Grammarly version:

“You get born, and you try this, and you don’t know why only you keep on trying it and you are born at the same time with a lot of other people, all mixed up with them, like trying to, having to, move your arms and legs with strings only the same strings are hitched to all the other arms and legs and the others all trying and they don’t know why either except that the strings are all in one another’s way like five or six people all trying to make a rug on the same loom only each one wants to weave his own pattern into the rug, and it can’t matter, you know that, or the ones that set up the loom would have arranged things a little better, and yet it must matter because you keep on trying or having to keep on trying and then all of a sudden it’s all over.”

Analysis:

I will admit — I expected Grammarly to make much more than three corrections for you, Faulkner! However, your biggest problem wasn’t the run-on sentences — it’s the commas! You, don’t, use enough, commas, Mr. Faulkner. Shame on you.

Virginia Woolf, “To The Lighthouse”

Original version:

“What is the meaning of life? That was all- a simple question; one that tended to close in on one with years, the great revelation had never come. The great revelation perhaps never did come. Instead, there were little daily miracles, illuminations, matches struck unexpectedly in the dark; here was one.”

Grammarly version:

“What is the meaning of life? That was all- a simple question, one that tended to close in on one with years, the great revelation had never come. The great revelation perhaps never did come. Instead, there were little daily miracles, illuminations; matches struck unexpectedly in the dark; here was one.”

Analysis:

It seems like Virginia Woolf’s only problem with Grammarly is punctuation — where she uses commas, Grammarly believes she must have used semicolons. And where she used semicolons, Grammarly believes she should have used commas! Where the writing is near perfect, Grammarly goes for nitpicking punctuation!

Toni Morrison, Beloved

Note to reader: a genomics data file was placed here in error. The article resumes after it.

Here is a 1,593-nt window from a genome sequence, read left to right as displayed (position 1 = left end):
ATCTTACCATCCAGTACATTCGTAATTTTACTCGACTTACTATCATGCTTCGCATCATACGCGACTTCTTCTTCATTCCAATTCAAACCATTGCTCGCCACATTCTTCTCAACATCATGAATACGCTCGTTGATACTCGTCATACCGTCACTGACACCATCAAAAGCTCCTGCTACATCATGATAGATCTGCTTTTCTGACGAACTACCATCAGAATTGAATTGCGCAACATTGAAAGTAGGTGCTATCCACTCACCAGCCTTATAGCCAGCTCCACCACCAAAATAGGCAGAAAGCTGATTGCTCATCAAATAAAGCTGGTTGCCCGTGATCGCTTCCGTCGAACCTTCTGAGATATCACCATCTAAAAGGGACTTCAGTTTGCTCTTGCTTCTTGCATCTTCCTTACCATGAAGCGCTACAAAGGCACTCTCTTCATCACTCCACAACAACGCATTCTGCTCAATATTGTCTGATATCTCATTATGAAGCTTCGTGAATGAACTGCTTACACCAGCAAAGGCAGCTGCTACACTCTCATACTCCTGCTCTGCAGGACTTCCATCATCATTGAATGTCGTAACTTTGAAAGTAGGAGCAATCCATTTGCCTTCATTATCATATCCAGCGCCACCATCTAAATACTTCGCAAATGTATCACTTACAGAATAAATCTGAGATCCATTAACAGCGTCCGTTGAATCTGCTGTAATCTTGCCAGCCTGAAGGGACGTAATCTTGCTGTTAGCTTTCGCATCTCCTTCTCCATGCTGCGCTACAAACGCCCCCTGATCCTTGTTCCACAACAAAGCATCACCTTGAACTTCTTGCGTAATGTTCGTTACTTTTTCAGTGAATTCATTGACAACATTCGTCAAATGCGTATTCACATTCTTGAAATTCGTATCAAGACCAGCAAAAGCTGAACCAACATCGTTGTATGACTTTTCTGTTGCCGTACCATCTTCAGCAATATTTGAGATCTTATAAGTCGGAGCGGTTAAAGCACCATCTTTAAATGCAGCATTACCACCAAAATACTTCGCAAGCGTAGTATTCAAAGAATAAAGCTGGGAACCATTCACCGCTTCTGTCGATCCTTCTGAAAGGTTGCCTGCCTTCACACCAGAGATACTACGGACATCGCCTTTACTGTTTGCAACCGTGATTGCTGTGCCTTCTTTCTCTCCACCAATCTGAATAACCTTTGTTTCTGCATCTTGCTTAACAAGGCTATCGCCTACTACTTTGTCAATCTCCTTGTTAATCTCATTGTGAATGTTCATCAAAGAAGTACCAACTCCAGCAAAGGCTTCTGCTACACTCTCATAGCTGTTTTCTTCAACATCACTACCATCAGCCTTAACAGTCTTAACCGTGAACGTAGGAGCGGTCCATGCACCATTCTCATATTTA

Original version:

“There is a loneliness that can be rocked. Arms crossed, knees drawn up, holding, holding on, this motion, unlike a ship’s, smooths and contains the rocker. It’s an inside kind — wrapped tight like skin. Then there is the loneliness that roams. No rocking can hold it down. It is alive. On its own. A dry and spreading thing that makes the sound of one’s own feet going seem to come from a far-off place.”

Grammarly version:

“There is a loneliness that can be rocked. Arms crossed, knees drawn up, holding on, this motion, unlike a ship’s, smooths and contains the rocker. It’s an inside kind — wrapped tight like skin. Then there is the loneliness that roams. No rocking can hold it down. It is alive. On its own. A dry and spreading thing that makes the sound of one’s own feet going seem to come from a far-off place.”

Analysis:

The corrections of Beloved are just excising the first “holding” for wordiness. All I can say is wow, Grammarly. Sometimes you make writing worse! Sometimes writers intentionally repeat themselves — have you ever thought of that, Grammarly? Otherwise, I see you like short sentences and many commas, which Toni Morrison uses in this passage. Interesting!

Alright, Grammarly. You weren’t as intrusive in famous writers’ writing as I thought you would be — kudos to you. I see you like your commas, and you hate your repetitive language. You told Toni Morrison and Shakespeare to reduce their wordiness, Virginia Woolf to swap her semicolons and commas, and Faulkner to use more punctuation. And you ripped the King James Version of the Bible a new one!

If famous writers used Grammarly, they could have made so much more of an impact. Who knew that Faulkner would have sold 2 million more books, if only he used Grammarly?

MuddyUm

Bootleg Humor. Since 1720.

Ryan Fan

Written by

Ryan Fan

Believer, Baltimore City special ed teacher, and 2:40 marathon runner. Diehard fan of “The Wire.” Email: ryanfan17@gmail.com. Support me: ko-fi.com/ryanfan

MuddyUm

MuddyUm

Bootleg Humor Since 1720

Ryan Fan

Written by

Ryan Fan

Believer, Baltimore City special ed teacher, and 2:40 marathon runner. Diehard fan of “The Wire.” Email: ryanfan17@gmail.com. Support me: ko-fi.com/ryanfan

MuddyUm

MuddyUm

Bootleg Humor Since 1720